This intermission represents that painful, angst-ridden period of time between a writer’s submission and a publisher’s response. At first the writer—or in this case, the editor—eagerly  waits for the powers that be to praise her work as magnificent. But a fallow manuscript is like a vegetable put in the refrigerator bin crisp and bright green: if not eaten in a few days it fades and wilts, and soon stinks up the place. Over time, a submitted manuscript devolves in the writer’s mind from magnificent to mediocre to dismal. A week of intermission equals a year of real time, and she soon fears the snarky, sarcastic critiques she imagines coming down the pike.Months go by, in some cases even years. In this case it was three or four months.

The notes I got on Herotica 7 were written by a range of Open Enterprises employees–managers, receptionists, buyers, shipping clerks. Reading them was a sobering experience.  Several stories, including my own “White Lies,” were singled out as racist. It seemed like the ones most vilified were those that delved most deeply into the characters’ struggles to reconcile ingrained prejudices. Analyses of racism were interpreted as validations. In some cases, the meaning of behavior or dialogue was misinterpreted or distorted.

It is customary for publishers to ask editors or writers to make revisions, so there was nothing unusual or objectionable about DTP’s request for rewrites of my story and a few others. These were done, but DTP still wasn’t satisfied.  Months went by without a word, until a letter finally arrived saying they’d decided not to publish the book. The writers and I had already been paid, so money wasn’t an issue.

There were issues, though, the main one being emotional—equal parts anger, disappointment, and disbelief—and not mine alone: many of the writers felt the same. Those who’d been contributing to Herotica for years were confused by the singular atmosphere of fear and scrutiny that surrounded this edition.

What bothered me most, and bothers me still, is this: What did these people expect when they asked me to edit a book on multicultural relationships? Did they think the stories would be the same, more or less, as any others, except the protagonists just happened to be South African or Asian or Hispanic?

I’d edited three books for DTP and contributed a story to almost every edition of Herotica, so they knew, or should have known, that I go for the dark and complicated more often than not. Is it possible they really hadn’t anticipated any complexities to emerge in stories of cross-cultural relationships? Were they unaware of the conflicts inherent in such relationships? Didn’t they know that most writers— particularly good writers, like those who regularly contributed to Herotica—weren’t likely to skim the surface? What were these people thinking when they asked me to edit this collection?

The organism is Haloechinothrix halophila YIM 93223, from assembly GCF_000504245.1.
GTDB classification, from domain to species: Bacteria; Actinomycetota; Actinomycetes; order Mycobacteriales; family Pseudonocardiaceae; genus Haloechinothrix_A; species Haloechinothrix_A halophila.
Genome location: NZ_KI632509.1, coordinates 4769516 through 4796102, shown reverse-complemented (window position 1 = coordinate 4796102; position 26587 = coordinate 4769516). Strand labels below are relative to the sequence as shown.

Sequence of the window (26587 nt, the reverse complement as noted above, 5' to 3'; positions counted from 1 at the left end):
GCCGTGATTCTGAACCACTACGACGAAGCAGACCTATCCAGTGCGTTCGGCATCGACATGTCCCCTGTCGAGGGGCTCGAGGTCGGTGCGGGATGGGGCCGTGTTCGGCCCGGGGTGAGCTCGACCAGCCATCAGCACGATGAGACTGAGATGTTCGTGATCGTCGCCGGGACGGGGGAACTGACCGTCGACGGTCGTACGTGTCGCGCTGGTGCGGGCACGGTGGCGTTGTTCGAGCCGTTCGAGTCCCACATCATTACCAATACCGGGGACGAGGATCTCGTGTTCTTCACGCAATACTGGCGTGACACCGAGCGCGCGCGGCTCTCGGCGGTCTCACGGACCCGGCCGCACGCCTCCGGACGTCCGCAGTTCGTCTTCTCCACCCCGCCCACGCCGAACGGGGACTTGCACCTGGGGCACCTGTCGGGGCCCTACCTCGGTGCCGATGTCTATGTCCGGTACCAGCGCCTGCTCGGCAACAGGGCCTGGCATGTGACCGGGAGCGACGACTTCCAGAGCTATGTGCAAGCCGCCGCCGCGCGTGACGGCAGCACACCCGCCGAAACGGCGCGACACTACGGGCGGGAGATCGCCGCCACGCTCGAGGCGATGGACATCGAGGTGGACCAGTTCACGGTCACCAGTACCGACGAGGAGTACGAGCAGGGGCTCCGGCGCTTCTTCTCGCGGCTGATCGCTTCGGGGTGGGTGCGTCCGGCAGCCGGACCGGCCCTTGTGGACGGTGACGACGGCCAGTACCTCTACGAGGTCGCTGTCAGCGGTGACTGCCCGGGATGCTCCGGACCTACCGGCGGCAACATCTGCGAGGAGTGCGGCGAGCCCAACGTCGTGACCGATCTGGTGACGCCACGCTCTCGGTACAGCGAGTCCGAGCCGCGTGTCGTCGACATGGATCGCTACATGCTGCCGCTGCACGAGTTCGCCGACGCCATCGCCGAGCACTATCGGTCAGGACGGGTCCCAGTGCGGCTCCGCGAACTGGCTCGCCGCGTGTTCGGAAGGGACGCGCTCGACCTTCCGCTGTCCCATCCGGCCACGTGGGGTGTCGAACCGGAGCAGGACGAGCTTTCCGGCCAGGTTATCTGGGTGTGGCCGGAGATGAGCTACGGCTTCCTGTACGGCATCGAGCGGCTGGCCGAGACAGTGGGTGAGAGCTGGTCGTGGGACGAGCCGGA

Had they expected a book they could promote like a poster for an ethnic food festival, a “celebration of diversity”?  But of course! That is exactly, I realized with a sudden shock, what they had expected.

It has taken me all these years to come to terms with the essence of the situation: Herotica 7 was judged as being Politically Incorrect.

Post- rejection, I showed the manuscript to another small press, as well as to an agent, both of whom turned it down. I get too many rejections from my own mainstream fiction to put myself through more of the process for Herotica, so the book was relegated to some forgotten corner of my existence.

Time passed.

I edited a bunch of anthologies for Cleis Press. Down There Press was sold. Someone working for the buyer called me a few times and hinted at grand schemes for the future.

More time passed.


I joined Facebook and befriended a whole slew of writers and editors, many  who work in the erotica genre. I wasn’t on Facebook a week before one of the Herotica 7 writers contacted me asking about the book’s  “re-issue.”  You couldda knocked me down with a feather. Soon another writer asked about it, and then a third.

Meanwhile I was frantically Amazoning and firing off emails in an attempt to discover WTF was going on. I felt I was in one of those dreams where I go to school partly undressed: caught with my panties down. Clueless. After all, who but a clueless jerk doesn’t know that her own book is being published (rhetorical question)?

According to Amazon, DTP was the publisher. Also according to Amazon, the book had been first published in 2003, edited by Susie Bright and Mary Anne Mohanraj.  My name was on the cover, as an “author” afterthought. As a writer I am accustomed to insults and humiliation—still, picking at a scab can be as painful as a fresh injury.